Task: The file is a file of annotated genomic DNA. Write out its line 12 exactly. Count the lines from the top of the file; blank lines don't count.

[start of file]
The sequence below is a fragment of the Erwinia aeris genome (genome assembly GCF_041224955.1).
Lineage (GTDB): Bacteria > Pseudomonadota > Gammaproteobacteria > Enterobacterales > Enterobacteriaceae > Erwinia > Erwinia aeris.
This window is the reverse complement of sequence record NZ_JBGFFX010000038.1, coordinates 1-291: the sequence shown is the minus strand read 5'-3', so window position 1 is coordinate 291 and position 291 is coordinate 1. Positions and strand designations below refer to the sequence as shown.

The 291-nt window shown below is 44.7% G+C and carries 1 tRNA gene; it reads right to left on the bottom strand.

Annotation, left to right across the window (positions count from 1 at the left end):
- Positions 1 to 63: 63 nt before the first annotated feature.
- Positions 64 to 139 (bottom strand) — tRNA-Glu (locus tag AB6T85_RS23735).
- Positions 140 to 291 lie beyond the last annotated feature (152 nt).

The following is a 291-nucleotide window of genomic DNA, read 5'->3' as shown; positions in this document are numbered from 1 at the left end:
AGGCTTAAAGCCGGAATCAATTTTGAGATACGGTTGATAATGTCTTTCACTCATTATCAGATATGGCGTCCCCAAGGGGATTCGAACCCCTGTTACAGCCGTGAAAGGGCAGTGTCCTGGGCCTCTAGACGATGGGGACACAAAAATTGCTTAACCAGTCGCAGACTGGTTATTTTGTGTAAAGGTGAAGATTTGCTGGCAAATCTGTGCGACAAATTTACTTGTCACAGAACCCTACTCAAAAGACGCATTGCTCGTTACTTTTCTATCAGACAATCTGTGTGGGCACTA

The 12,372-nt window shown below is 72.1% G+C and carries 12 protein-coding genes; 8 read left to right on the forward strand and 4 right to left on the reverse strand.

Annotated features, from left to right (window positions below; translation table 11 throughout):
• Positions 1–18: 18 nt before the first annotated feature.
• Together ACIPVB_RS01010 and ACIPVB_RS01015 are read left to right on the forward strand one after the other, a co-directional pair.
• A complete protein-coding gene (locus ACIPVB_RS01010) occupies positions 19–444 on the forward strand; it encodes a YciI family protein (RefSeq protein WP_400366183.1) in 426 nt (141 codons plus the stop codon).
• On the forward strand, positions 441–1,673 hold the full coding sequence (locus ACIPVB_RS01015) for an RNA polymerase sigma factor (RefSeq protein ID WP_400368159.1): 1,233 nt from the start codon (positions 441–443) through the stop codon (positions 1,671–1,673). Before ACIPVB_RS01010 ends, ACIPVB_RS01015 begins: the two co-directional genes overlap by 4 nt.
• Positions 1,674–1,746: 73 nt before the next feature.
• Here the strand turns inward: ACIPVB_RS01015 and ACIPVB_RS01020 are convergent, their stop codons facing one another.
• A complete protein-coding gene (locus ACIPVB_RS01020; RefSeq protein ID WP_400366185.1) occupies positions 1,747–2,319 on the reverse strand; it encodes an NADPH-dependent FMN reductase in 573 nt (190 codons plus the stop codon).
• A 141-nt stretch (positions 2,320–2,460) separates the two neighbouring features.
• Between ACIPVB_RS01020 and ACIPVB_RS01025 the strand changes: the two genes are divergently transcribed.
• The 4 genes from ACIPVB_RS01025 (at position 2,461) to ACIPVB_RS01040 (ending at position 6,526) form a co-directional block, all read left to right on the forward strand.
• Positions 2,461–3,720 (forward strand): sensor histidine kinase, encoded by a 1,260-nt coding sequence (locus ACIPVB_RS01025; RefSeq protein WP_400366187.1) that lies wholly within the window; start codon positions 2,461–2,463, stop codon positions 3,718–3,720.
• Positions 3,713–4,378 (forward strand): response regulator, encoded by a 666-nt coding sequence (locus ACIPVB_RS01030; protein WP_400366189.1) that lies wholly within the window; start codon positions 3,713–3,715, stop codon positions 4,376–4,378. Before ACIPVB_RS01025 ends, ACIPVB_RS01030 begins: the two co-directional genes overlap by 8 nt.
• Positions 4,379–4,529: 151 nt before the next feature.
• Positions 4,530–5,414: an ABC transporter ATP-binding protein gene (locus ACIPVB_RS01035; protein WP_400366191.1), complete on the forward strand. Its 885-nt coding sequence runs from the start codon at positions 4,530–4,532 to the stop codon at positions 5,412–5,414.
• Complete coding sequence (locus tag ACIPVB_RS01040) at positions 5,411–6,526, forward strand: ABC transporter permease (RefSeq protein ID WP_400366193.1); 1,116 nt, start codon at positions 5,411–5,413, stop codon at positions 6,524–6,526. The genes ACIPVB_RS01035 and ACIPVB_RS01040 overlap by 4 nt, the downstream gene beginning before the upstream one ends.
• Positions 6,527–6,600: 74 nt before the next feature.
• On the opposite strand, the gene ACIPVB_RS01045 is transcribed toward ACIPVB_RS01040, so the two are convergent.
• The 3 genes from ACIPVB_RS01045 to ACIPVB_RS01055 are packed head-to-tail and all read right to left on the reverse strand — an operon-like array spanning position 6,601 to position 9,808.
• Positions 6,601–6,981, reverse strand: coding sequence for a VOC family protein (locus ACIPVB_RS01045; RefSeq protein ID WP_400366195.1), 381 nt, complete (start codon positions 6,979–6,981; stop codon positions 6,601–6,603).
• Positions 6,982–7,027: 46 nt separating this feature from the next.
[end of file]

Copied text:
Annotated features, from left to right (window positions below; translation table 11 throughout):